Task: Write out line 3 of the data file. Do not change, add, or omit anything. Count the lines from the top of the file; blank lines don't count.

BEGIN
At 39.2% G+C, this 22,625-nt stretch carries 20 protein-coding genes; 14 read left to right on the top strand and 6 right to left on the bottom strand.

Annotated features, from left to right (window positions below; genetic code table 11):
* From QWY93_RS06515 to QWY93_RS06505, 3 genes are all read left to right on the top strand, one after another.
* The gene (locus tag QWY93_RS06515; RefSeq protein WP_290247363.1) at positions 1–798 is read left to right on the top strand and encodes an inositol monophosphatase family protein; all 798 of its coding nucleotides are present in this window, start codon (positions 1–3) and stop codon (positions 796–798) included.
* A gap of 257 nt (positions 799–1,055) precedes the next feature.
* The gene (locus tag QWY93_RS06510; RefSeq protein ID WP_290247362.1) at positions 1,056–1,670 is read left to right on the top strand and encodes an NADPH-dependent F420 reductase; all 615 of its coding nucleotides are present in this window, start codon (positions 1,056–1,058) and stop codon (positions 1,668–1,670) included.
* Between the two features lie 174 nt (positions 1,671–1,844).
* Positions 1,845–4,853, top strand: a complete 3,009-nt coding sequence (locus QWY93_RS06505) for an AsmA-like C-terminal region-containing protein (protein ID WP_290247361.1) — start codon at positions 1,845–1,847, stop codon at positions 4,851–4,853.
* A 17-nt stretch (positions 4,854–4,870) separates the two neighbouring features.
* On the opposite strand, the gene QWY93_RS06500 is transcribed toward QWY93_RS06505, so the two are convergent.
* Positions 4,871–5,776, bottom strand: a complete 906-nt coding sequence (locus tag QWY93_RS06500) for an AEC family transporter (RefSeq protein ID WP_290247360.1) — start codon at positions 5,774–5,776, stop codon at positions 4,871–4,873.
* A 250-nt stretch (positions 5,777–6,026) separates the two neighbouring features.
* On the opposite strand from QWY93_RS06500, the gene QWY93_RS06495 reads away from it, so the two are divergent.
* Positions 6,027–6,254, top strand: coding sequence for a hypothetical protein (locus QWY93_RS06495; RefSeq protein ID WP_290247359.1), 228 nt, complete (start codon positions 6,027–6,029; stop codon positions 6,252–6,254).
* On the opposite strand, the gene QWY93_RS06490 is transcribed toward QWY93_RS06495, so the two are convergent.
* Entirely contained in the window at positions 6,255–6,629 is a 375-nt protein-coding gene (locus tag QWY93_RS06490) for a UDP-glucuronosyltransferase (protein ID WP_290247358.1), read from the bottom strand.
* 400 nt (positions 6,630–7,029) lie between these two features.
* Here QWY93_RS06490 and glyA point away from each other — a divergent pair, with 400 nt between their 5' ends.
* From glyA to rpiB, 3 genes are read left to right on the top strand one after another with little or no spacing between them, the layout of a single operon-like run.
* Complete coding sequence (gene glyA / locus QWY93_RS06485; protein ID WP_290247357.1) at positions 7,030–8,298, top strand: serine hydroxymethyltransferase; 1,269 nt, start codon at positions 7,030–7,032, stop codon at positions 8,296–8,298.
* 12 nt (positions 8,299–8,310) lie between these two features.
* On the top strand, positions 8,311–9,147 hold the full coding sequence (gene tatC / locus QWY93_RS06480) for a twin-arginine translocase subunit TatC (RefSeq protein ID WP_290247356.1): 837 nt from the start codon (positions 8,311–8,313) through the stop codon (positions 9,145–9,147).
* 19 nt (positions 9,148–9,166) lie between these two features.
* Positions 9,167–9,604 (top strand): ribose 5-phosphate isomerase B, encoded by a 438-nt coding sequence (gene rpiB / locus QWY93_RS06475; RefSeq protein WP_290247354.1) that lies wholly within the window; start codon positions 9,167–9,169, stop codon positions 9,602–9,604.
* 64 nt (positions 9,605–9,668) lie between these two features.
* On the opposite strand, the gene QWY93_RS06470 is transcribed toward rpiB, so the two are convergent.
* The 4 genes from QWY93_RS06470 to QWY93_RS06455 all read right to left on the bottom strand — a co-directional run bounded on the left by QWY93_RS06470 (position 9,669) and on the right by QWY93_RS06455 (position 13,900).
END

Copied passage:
* From QWY93_RS06515 to QWY93_RS06505, 3 genes are all read left to right on the top strand, one after another.